Letter | Published:

Sandstone landforms shaped by negative feedback between stress and erosion

Nature Geoscience volume 7, pages 597601 (2014) | Download Citation


Weathering and erosion of sandstone produces unique landforms1,2 such as arches, alcoves, pedestal rocks and pillars. Gravity-induced stresses have been assumed to not play a role in landform preservation3 and to instead increase weathering rates4,5. Here we show that increased stress within a landform as a result of vertical loading reduces weathering and erosion rates, using laboratory experiments and numerical modelling. We find that when a cube of locked sand exposed to weathering and erosion processes is experimentally subjected to a sufficiently low vertical stress, the vertical sides of the cube progressively disintegrate into individual grains. As the cross-sectional area under the loading decreases, the vertical stress increases until a critical value is reached. At this threshold, fabric interlocking of sand grains causes the granular sediment to behave like a strong, rock-like material, and the remaining load-bearing pillar or pedestal landform is resistant to further erosion. Our experiments are able to reproduce other natural shapes including arches, alcoves and multiple pillars when planar discontinuities, such as bedding planes or fractures, are present. Numerical modelling demonstrates that the stress field is modified by discontinuities to make a variety of shapes stable under fabric interlocking, owing to the negative feedback between stress and erosion. We conclude that the stress field is the primary control of the shape evolution of sandstone landforms.

Access optionsAccess options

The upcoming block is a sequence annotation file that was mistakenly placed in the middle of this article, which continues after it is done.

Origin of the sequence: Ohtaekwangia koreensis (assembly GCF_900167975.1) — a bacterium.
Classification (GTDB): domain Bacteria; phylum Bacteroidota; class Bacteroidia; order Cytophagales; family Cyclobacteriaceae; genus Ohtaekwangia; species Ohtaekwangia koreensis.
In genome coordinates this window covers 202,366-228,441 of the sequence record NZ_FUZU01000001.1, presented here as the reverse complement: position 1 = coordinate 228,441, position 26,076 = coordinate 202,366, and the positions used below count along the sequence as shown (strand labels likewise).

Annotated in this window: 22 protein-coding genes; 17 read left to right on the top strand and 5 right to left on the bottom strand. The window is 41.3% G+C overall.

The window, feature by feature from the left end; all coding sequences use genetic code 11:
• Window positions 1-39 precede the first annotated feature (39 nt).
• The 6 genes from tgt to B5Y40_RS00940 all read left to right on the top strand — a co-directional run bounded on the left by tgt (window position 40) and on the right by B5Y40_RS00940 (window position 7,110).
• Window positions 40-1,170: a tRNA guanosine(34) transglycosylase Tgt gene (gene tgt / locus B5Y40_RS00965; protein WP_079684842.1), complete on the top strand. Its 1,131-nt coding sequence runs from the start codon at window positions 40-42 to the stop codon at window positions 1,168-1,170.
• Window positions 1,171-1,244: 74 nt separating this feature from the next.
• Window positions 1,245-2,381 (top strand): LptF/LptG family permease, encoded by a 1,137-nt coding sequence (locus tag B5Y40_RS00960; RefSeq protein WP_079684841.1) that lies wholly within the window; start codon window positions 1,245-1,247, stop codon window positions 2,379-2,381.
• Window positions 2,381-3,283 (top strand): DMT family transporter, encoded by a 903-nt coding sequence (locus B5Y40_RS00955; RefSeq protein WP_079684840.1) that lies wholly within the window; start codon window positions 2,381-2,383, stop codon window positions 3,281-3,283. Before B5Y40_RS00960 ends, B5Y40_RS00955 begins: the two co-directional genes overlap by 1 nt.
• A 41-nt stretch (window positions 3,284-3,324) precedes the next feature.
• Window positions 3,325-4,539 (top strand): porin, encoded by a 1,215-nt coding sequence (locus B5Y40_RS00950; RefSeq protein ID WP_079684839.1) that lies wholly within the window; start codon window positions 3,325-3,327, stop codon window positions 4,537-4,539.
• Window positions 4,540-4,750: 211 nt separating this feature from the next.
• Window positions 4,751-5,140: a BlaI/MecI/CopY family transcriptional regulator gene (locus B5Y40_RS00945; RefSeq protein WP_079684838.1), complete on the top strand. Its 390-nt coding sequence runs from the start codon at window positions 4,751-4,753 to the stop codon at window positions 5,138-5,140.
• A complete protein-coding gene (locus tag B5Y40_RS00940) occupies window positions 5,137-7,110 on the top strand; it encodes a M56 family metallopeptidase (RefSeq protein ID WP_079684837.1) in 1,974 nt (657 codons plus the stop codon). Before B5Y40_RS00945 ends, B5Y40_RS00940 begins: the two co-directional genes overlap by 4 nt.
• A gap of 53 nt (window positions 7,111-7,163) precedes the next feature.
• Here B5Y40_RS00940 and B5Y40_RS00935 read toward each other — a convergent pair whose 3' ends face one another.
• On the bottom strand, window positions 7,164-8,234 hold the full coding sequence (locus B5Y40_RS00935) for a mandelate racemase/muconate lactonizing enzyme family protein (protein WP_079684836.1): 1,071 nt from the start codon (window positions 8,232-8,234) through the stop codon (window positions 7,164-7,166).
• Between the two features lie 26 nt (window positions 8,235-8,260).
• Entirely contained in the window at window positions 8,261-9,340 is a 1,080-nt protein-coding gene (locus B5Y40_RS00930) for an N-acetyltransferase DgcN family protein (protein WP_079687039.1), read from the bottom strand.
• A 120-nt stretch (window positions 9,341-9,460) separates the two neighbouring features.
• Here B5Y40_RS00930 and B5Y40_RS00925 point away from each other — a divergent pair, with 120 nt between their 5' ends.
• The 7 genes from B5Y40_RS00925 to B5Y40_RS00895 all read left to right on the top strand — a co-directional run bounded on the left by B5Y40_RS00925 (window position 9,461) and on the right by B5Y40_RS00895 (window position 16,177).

Rent or Buy article

Get time limited or full article access on ReadCube.

from $8.99

All prices are NET prices.


  1. 1.

    , & Sandstone Landforms (Cambridge Univ. Press, 2009).

  2. 2.

    & Sandstone weathering: A century of research and innovation. Geomorphology 67, 229–253 (2005).

  3. 3.

    Scale issues in weathering studies. Geomorphology 41, 63–72 (2001).

  4. 4.

    & Erosional and stress-induced landforms features on steep slopes. Z. Geomorph. Suppl. 8, 38–49 (1973).

  5. 5.

    & Stress-induced weathering of rock masses. Eclogae Geol. Helv. 62, 401–415 (1969).

  6. 6.

    & Weathering of sandstone by the combined action of frost and salt. Earth Surf. Process. Landf. 6, 1–9 (1981).

  7. 7.

    & Sapping processes and the development of theater-headed valley networks on the Colorado Plateau. Geol. Soc. Am. Bull. 96, 203–217 (1985).

  8. 8.

    , & Variable weathering response in sandstone: Factors controlling decay sequences. Earth Surf. Process. Landf. 31, 715–735 (2006).

  9. 9.

    Biogenic origin of coastal honeycomb weathering. Earth Surf. Process. Landf. 35, 424–434 (2010).

  10. 10.

    & Role of fracture location in arch formation, Arches National Park, Utah. Geol. Soc. Am. Bull. 106, 879–891 (1994).

  11. 11.

    & Case hardening of sandstone. Geology 10, 520–523 (1982).

  12. 12.

    & Capillary moisture flow and the origin of cavernous weathering in dolerites of Bull Pass, Antarctica. Geology 15, 151–154 (1987).

  13. 13.

    & Origin of honeycombs and related weathering forms in Oligocene Macigno Sandstone, Tuscan coast near Livorno, Italy. Earth Surf. Process. Landf. 29, 713–735 (2004).

  14. 14.

    , & How does sodium sulfate crystallize? Implications for the decay and testing of building materials. Cem. Concr. Res. 30, 1527–1534 (2000).

  15. 15.

    , , & Salt-weathering simulations under hot desert conditions: Agents of enlightenment or perpetuators of preconceptions? Geomorphology 67, 211–227 (2005).

  16. 16.

    & Salt crystallisation in porous sandstone. Environ. Geol. 52, 225–249 (2007).

  17. 17.

    Technical note 2. The behaviour of two- and three-dimensional model rock slopes. Q. J. Eng. Geol. 8, 67–72 (1974).

  18. 18.

    Stability of single openings in horizontally bedded rock. Eng. Geol. 5, 5–71 (1971).

  19. 19.